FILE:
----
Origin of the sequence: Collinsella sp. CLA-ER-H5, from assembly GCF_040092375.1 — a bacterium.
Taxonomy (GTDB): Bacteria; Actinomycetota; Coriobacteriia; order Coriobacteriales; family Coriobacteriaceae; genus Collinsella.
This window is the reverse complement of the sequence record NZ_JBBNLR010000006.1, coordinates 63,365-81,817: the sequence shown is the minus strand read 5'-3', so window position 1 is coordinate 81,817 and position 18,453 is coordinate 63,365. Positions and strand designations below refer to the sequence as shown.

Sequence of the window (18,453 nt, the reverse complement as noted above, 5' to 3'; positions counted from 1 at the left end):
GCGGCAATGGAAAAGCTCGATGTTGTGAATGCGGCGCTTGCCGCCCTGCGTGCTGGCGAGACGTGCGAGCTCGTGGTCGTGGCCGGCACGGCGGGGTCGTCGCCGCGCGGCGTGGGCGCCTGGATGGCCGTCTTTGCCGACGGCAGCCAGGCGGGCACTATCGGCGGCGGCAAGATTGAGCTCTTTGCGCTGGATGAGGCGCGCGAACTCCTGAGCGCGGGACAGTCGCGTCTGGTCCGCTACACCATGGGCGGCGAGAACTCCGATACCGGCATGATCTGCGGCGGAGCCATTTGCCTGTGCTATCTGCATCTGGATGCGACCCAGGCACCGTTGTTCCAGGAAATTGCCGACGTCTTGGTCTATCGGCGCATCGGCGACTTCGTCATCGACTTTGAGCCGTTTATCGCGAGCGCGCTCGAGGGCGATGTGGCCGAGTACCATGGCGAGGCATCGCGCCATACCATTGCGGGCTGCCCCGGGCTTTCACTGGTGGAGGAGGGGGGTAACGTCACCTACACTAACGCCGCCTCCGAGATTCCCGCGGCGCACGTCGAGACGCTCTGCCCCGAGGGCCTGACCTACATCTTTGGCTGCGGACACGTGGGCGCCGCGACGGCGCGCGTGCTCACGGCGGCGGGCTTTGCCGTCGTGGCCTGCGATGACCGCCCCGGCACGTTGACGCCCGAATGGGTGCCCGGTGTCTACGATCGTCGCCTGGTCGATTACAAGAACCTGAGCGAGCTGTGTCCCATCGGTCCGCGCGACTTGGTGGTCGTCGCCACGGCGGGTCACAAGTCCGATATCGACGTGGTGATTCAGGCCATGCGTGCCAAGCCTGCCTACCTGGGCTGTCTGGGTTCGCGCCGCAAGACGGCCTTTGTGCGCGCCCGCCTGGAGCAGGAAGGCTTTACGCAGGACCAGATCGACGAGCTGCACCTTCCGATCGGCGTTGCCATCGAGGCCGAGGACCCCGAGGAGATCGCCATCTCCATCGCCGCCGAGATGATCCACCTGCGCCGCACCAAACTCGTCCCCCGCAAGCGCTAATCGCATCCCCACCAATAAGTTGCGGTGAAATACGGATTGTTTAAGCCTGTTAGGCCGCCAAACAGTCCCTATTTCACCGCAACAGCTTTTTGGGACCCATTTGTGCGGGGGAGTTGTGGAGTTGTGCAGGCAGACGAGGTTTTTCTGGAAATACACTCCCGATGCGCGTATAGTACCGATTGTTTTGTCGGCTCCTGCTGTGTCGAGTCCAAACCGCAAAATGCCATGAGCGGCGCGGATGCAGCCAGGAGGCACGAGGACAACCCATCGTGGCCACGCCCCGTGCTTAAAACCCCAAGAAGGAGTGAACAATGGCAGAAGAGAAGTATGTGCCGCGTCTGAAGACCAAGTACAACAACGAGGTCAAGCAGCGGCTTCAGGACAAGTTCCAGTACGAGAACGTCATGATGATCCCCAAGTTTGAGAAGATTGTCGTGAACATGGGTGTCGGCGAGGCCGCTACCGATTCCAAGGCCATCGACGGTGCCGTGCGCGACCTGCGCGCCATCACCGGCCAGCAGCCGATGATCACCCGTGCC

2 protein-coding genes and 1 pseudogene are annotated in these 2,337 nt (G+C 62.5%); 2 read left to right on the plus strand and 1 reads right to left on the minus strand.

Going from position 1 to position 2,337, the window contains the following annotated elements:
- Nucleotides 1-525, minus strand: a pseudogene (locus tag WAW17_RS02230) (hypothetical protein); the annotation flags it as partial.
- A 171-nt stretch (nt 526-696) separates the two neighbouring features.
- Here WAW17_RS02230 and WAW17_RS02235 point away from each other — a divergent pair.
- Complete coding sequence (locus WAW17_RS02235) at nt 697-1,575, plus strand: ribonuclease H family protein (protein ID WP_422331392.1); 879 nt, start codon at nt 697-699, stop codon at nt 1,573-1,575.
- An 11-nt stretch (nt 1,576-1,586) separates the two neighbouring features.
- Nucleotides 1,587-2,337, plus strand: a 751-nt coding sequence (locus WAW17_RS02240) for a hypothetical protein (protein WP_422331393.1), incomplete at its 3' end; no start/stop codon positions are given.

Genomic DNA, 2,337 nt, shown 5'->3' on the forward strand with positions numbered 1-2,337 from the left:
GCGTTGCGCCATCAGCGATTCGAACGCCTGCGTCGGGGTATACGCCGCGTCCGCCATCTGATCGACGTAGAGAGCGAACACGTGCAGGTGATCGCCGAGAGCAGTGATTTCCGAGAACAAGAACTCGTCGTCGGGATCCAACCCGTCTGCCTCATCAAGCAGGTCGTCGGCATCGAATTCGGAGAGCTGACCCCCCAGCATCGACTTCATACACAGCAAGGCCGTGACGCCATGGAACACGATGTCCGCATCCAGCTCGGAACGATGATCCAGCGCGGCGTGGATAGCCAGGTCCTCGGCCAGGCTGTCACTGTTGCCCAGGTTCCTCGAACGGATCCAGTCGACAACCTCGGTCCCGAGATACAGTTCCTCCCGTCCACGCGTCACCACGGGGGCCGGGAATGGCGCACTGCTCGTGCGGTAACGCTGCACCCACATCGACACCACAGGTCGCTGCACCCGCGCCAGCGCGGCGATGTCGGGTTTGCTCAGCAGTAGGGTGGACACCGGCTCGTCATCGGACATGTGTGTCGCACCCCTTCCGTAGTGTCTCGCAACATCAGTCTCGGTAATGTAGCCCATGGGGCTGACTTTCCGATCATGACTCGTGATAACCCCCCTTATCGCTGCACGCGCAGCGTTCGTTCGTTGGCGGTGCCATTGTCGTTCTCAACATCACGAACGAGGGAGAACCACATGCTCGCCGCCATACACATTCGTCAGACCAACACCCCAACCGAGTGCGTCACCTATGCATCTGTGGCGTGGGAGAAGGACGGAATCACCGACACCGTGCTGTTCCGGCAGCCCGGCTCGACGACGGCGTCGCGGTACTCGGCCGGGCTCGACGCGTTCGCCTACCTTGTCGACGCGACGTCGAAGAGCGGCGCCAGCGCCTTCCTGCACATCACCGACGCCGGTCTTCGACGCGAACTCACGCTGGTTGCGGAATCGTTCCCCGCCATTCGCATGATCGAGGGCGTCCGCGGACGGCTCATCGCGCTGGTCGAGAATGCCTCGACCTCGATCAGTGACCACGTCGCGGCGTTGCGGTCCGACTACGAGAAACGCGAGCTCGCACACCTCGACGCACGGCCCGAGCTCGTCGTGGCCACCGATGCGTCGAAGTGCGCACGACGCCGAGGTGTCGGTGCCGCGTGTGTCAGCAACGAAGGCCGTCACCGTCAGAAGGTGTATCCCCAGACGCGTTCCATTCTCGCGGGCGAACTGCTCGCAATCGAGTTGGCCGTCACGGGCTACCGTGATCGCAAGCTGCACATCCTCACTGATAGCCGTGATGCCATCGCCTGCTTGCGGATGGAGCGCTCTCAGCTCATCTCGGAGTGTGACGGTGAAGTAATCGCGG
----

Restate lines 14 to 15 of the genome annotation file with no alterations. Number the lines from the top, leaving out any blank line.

Genomic DNA, 2,337 nt, shown 5'->3' on the forward strand with positions numbered 1-2,337 from the left:
GCGTTGCGCCATCAGCGATTCGAACGCCTGCGTCGGGGTATACGCCGCGTCCGCCATCTGATCGACGTAGAGAGCGAACACGTGCAGGTGATCGCCGAGAGCAGTGATTTCCGAGAACAAGAACTCGTCGTCGGGATCCAACCCGTCTGCCTCATCAAGCAGGTCGTCGGCATCGAATTCGGAGAGCTGACCCCCCAGCATCGACTTCATACACAGCAAGGCCGTGACGCCATGGAACACGATGTCCGCATCCAGCTCGGAACGATGATCCAGCGCGGCGTGGATAGCCAGGTCCTCGGCCAGGCTGTCACTGTTGCCCAGGTTCCTCGAACGGATCCAGTCGACAACCTCGGTCCCGAGATACAGTTCCTCCCGTCCACGCGTCACCACGGGGGCCGGGAATGGCGCACTGCTCGTGCGGTAACGCTGCACCCACATCGACACCACAGGTCGCTGCACCCGCGCCAGCGCGGCGATGTCGGGTTTGCTCAGCAGTAGGGTGGACACCGGCTCGTCATCGGACATGTGTGTCGCACCCCTTCCGTAGTGTCTCGCAACATCAGTCTCGGTAATGTAGCCCATGGGGCTGACTTTCCGATCATGACTCGTGATAACCCCCCTTATCGCTGCACGCGCAGCGTTCGTTCGTTGGCGGTGCCATTGTCGTTCTCAACATCACGAACGAGGGAGAACCACATGCTCGCCGCCATACACATTCGTCAGACCAACACCCCAACCGAGTGCGTCACCTATGCATCTGTGGCGTGGGAGAAGGACGGAATCACCGACACCGTGCTGTTCCGGCAGCCCGGCTCGACGACGGCGTCGCGGTACTCGGCCGGGCTCGACGCGTTCGCCTACCTTGTCGACGCGACGTCGAAGAGCGGCGCCAGCGCCTTCCTGCACATCACCGACGCCGGTCTTCGACGCGAACTCACGCTGGTTGCGGAATCGTTCCCCGCCATTCGCATGATCGAGGGCGTCCGCGGACGGCTCATCGCGCTGGTCGAGAATGCCTCGACCTCGATCAGTGACCACGTCGCGGCGTTGCGGTCCGACTACGAGAAACGCGAGCTCGCACACCTCGACGCACGGCCCGAGCTCGTCGTGGCCACCGATGCGTCGAAGTGCGCACGACGCCGAGGTGTCGGTGCCGCGTGTGTCAGCAACGAAGGCCGTCACCGTCAGAAGGTGTATCCCCAGACGCGTTCCATTCTCGCGGGCGAACTGCTCGCAATCGAGTTGGCCGTCACGGGCTACCGTGATCGCAAGCTGCACATCCTCACTGATAGCCGTGATGCCATCGCCTGCTTGCGGATGGAGCGCTCTCAGCTCATCTCGGAGTGTGACGGTGAAGTAATCGCGG